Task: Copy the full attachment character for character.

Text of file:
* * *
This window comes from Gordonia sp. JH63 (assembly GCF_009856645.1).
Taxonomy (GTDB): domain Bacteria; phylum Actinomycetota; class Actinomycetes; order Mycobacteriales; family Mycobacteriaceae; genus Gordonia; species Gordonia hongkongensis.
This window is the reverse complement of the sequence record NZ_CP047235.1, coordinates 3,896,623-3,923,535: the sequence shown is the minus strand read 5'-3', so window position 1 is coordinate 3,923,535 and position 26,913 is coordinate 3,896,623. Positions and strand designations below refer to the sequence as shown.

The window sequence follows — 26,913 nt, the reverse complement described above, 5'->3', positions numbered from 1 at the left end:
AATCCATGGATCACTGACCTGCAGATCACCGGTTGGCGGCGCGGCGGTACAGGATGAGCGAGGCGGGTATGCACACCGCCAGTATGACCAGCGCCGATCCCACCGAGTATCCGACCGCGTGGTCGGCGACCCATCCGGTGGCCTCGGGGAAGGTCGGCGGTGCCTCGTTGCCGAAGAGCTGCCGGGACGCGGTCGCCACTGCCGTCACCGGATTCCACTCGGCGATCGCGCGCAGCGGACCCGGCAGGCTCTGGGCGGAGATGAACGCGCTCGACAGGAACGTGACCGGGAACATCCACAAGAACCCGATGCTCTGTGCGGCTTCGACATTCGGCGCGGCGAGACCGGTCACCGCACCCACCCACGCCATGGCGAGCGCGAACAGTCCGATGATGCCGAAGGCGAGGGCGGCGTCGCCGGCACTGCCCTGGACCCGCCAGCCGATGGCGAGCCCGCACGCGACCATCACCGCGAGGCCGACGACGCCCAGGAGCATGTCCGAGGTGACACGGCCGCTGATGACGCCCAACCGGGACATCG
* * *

This window comes from Gordonia sp. JH63 (assembly GCF_009856645.1).
Taxonomy (GTDB): domain Bacteria; phylum Actinomycetota; class Actinomycetes; order Mycobacteriales; family Mycobacteriaceae; genus Gordonia; species Gordonia hongkongensis.
This window is the reverse complement of the sequence record NZ_CP047235.1, coordinates 3,896,623-3,923,535: the sequence shown is the minus strand read 5'-3', so window position 1 is coordinate 3,923,535 and position 26,913 is coordinate 3,896,623. Positions and strand designations below refer to the sequence as shown.

The window sequence follows — 26,913 nt, the reverse complement described above, 5'->3', positions numbered from 1 at the left end:
AATCCATGGATCACTGACCTGCAGATCACCGGTTGGCGGCGCGGCGGTACAGGATGAGCGAGGCGGGTATGCACACCGCCAGTATGACCAGCGCCGATCCCACCGAGTATCCGACCGCGTGGTCGGCGACCCATCCGGTGGCCTCGGGGAAGGTCGGCGGTGCCTCGTTGCCGAAGAGCTGCCGGGACGCGGTCGCCACTGCCGTCACCGGATTCCACTCGGCGATCGCGCGCAGCGGACCCGGCAGGCTCTGGGCGGAGATGAACGCGCTCGACAGGAACGTGACCGGGAACATCCACAAGAACCCGATGCTCTGTGCGGCTTCGACATTCGGCGCGGCGAGACCGGTCACCGCACCCACCCACGCCATGGCGAGCGCGAACAGTCCGATGATGCCGAAGGCGAGGGCGGCGTCGCCGGCACTGCCCTGGACCCGCCAGCCGATGGCGAGCCCGCACGCGACCATCACCGCGAGGCCGACGACGCCCAGGAGCATGTCCGAGGTGACACGGCCGCTGATGACGCCCAACCGGGACATCG